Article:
Non-Patent Citations
Reference
1Website for Small Precision Tools, "Copper Wire Ultra Fine Pitch Bonding-The Natural Progression in IC Assembly Technology?", Jurg Notzli et al. pp. 1-11.
2Website for Small Precision Tools, "Copper Wire Ultra Fine Pitch Bonding—The Natural Progression in IC Assembly Technology?", Jurg Notzli et al. pp. 1-11.
3Website for The Nordic Electronics Packaging Guideline, "Chapter A: Wire Bonding", A1, pp. 1-4,A2 pp. 1-18, A4 pp. 1-8.
Referenced by
Citing PatentFiling datePublication dateApplicantTitle
US7328830 *Dec 19, 2003Feb 12, 2008Agere Systems Inc.Structure and method for bonding to copper interconnect structures
US7969006Sep 29, 2007Jun 28, 2011Megica CorporationIntegrated circuit chips with fine-line metal and over-passivation metal
US7989954Sep 29, 2007Aug 2, 2011Megica CorporationIntegrated circuit chips with fine-line metal and over-passivation metal
US8004083Sep 29, 2007Aug 23, 2011Megica CorporationIntegrated circuit chips with fine-line metal and over-passivation metal
US8021918Sep 29, 2007Sep 20, 2011Megica CorporationIntegrated circuit chips with fine-line metal and over-passivation metal
US8030775Aug 27, 2008Oct 4, 2011Megica CorporationWirebond over post passivation thick metal
US8076238Sep 21, 2007Dec 13, 2011Infineon Technologies AgElectronic device and method for production
US8373202Sep 29, 2007Feb 12, 2013Megica CorporationIntegrated circuit chips with fine-line metal and over-passivation metal
US8552571Oct 6, 2011Oct 8, 2013Infineon Technologies AgElectronic device and method for production
US8618580Jan 7, 2013Dec 31, 2013Megit Acquisition Corp.Integrated circuit chips with fine-line metal and over-passivation metal
DE102006044691A1 *Sep 22, 2006Mar 27, 2008Infineon Technologies AgElektronisches Bauteil und Verfahren zum Herstellen
DE102006044691B4 *Sep 22, 2006Jun 21, 2012Infineon Technologies AgVerfahren zum Herstellen einer Anschlussleitstruktur eines Bauelements
Legal Events
DateCodeEventDescription
Nov 6, 2013ASAssignment
Owner name: CITIBANK, N.A., AS NOTES COLLATERAL AGENT, NEW YOR
Free format text: SECURITY AGREEMENT;ASSIGNOR:FREESCALE SEMICONDUCTOR, INC.;REEL/FRAME:031591/0266
Effective date: 20131101
Jun 18, 2013ASAssignment
Free format text: SECURITY AGREEMENT;ASSIGNOR:FREESCALE SEMICONDUCTOR, INC.;REEL/FRAME:030633/0424
Owner name: CITIBANK, N.A., AS NOTES COLLATERAL AGENT, NEW YOR
Effective date: 20130521
Jul 21, 2011FPAYFee payment
Year of fee payment: 8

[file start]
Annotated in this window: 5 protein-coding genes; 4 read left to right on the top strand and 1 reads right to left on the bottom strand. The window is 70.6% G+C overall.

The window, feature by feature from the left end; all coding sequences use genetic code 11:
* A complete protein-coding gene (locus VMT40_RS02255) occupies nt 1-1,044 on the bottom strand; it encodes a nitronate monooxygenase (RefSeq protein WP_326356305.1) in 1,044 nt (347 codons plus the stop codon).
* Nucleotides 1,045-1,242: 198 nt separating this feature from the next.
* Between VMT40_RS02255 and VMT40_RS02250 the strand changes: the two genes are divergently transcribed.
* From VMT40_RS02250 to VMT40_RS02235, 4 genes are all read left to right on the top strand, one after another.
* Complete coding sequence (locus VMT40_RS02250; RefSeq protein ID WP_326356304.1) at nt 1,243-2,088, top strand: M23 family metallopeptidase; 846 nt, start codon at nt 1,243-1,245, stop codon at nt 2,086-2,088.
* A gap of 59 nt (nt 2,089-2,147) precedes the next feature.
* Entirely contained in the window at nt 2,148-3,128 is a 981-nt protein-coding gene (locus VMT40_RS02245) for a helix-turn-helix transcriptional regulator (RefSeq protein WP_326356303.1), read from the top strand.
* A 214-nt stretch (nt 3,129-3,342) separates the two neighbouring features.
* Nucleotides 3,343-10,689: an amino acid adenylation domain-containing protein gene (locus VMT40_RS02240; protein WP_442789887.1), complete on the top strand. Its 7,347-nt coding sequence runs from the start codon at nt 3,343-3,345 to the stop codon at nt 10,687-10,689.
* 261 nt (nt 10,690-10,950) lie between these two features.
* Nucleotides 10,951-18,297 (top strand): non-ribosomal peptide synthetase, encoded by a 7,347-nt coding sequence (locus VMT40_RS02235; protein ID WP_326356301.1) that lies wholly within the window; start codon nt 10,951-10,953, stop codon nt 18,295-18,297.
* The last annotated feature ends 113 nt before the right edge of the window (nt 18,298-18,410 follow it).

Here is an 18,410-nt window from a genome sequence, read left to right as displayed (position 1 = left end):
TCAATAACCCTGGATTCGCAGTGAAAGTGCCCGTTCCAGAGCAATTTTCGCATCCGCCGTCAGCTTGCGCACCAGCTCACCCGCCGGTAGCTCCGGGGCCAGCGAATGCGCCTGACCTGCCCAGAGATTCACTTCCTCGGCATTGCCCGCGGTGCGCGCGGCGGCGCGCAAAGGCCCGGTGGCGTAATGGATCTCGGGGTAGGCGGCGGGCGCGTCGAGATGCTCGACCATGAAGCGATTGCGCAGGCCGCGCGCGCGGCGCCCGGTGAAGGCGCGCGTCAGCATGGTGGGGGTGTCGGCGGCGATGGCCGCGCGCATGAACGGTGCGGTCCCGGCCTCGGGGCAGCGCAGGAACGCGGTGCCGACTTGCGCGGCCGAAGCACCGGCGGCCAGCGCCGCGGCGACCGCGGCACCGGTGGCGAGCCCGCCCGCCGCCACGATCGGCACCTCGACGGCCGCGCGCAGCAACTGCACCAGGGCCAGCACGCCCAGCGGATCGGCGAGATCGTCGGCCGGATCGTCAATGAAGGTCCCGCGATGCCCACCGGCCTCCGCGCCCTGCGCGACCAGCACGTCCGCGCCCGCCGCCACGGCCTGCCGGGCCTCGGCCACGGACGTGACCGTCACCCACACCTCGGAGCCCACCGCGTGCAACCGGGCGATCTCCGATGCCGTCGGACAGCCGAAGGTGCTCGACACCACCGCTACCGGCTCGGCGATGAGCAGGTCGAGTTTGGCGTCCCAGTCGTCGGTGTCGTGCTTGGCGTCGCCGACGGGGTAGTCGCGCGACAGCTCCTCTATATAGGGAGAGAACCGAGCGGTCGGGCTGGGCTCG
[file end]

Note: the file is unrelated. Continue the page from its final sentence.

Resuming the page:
May 13, 2010ASAssignment
Owner name: CITIBANK, N.A., AS COLLATERAL AGENT,NEW YORK
Free format text: SECURITY AGREEMENT;ASSIGNOR:FREESCALE SEMICONDUCTOR, INC.;US-ASSIGNMENT DATABASE UPDATED:20100521;REEL/FRAME:24397/1
Effective date: 20100413
Owner name: CITIBANK, N.A., AS COLLATERAL AGENT,NEW YORK
Free format text: SECURITY AGREEMENT;ASSIGNOR:FREESCALE SEMICONDUCTOR, INC.;US-ASSIGNMENT DATABASE UPDATED:20100518;REEL/FRAME:24397/1
Effective date: 20100413
Free format text: SECURITY AGREEMENT;ASSIGNOR:FREESCALE SEMICONDUCTOR, INC.;US-ASSIGNMENT DATABASE UPDATED:20100525;REEL/FRAME:24397/1
Free format text: SECURITY AGREEMENT;ASSIGNOR:FREESCALE SEMICONDUCTOR, INC.;REEL/FRAME:24397/1
Free format text: SECURITY AGREEMENT;ASSIGNOR:FREESCALE SEMICONDUCTOR, INC.;REEL/FRAME:024397/0001
Owner name: CITIBANK, N.A., AS COLLATERAL AGENT, NEW YORK
Jun 21, 2007FPAYFee payment
Year of fee payment: 4
Feb 2, 2007ASAssignment
Owner name: CITIBANK, N.A. AS COLLATERAL AGENT, NEW YORK
Free format text: SECURITY AGREEMENT;ASSIGNORS:FREESCALE SEMICONDUCTOR, INC.;FREESCALE ACQUISITION CORPORATION;FREESCALE ACQUISITION HOLDINGS CORP.;AND OTHERS;REEL/FRAME:018855/0129
Effective date: 20061201
Free format text: SECURITY AGREEMENT;ASSIGNORS:FREESCALE SEMICONDUCTOR, INC.;FREESCALE ACQUISITION CORPORATION;FREESCALE ACQUISITION HOLDINGS CORP.;AND OTHERS;REEL/FRAME:018855/0129D
Owner name: CITIBANK, N.A. AS COLLATERAL AGENT,NEW YORK
Free format text: SECURITY AGREEMENT;ASSIGNORS:FREESCALE SEMICONDUCTOR, INC.;FREESCALE ACQUISITION CORPORATION;FREESCALE ACQUISITION HOLDINGS CORP. AND OTHERS;US-ASSIGNMENT DATABASE UPDATED:20100203;REEL/FRAME:18855/129
Free format text: SECURITY AGREEMENT;ASSIGNORS:FREESCALE SEMICONDUCTOR, INC.;FREESCALE ACQUISITION CORPORATION;FREESCALE ACQUISITION HOLDINGS CORP. AND OTHERS;US-ASSIGNMENT DATABASE UPDATED:20100216;REEL/FRAME:18855/129
Free format text: SECURITY AGREEMENT;ASSIGNORS:FREESCALE SEMICONDUCTOR, INC.;FREESCALE ACQUISITION CORPORATION;FREESCALE ACQUISITION HOLDINGS CORP. AND OTHERS;US-ASSIGNMENT DATABASE UPDATED:20100223;REEL/FRAME:18855/129